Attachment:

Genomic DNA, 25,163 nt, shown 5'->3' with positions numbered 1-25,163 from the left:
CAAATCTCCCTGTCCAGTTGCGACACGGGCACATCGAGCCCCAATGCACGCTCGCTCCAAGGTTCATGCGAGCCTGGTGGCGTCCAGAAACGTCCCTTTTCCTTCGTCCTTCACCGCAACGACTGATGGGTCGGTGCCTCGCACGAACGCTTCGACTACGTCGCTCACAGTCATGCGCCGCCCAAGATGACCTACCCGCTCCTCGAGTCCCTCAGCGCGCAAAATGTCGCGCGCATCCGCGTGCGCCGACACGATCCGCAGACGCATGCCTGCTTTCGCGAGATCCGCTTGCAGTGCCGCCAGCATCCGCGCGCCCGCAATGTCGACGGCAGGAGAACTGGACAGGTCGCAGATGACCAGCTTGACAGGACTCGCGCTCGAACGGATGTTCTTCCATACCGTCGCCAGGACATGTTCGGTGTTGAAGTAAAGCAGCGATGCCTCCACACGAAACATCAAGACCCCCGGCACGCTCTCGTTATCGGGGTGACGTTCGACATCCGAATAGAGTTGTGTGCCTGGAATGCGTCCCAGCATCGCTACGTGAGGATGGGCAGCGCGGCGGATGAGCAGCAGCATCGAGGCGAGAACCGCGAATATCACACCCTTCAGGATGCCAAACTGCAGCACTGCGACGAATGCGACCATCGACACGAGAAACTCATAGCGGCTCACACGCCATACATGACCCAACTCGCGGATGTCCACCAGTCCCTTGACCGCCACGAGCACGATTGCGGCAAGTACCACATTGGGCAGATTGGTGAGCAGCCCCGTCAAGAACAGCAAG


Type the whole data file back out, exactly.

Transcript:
Genomic DNA, 25,163 nt, shown 5'->3' with positions numbered 1-25,163 from the left:
CAAATCTCCCTGTCCAGTTGCGACACGGGCACATCGAGCCCCAATGCACGCTCGCTCCAAGGTTCATGCGAGCCTGGTGGCGTCCAGAAACGTCCCTTTTCCTTCGTCCTTCACCGCAACGACTGATGGGTCGGTGCCTCGCACGAACGCTTCGACTACGTCGCTCACAGTCATGCGCCGCCCAAGATGACCTACCCGCTCCTCGAGTCCCTCAGCGCGCAAAATGTCGCGCGCATCCGCGTGCGCCGACACGATCCGCAGACGCATGCCTGCTTTCGCGAGATCCGCTTGCAGTGCCGCCAGCATCCGCGCGCCCGCAATGTCGACGGCAGGAGAACTGGACAGGTCGCAGATGACCAGCTTGACAGGACTCGCGCTCGAACGGATGTTCTTCCATACCGTCGCCAGGACATGTTCGGTGTTGAAGTAAAGCAGCGATGCCTCCACACGAAACATCAAGACCCCCGGCACGCTCTCGTTATCGGGGTGACGTTCGACATCCGAATAGAGTTGTGTGCCTGGAATGCGTCCCAGCATCGCTACGTGAGGATGGGCAGCGCGGCGGATGAGCAGCAGCATCGAGGCGAGAACCGCGAATATCACACCCTTCAGGATGCCAAACTGCAGCACTGCGACGAATGCGACCATCGACACGAGAAACTCATAGCGGCTCACACGCCATACATGACCCAACTCGCGGATGTCCACCAGTCCCTTGACCGCCACGAGCACGATTGCGGCAAGTACCACATTGGGCAGATTGGTGAGCAGCCCCGTCAAGAACAGCAAG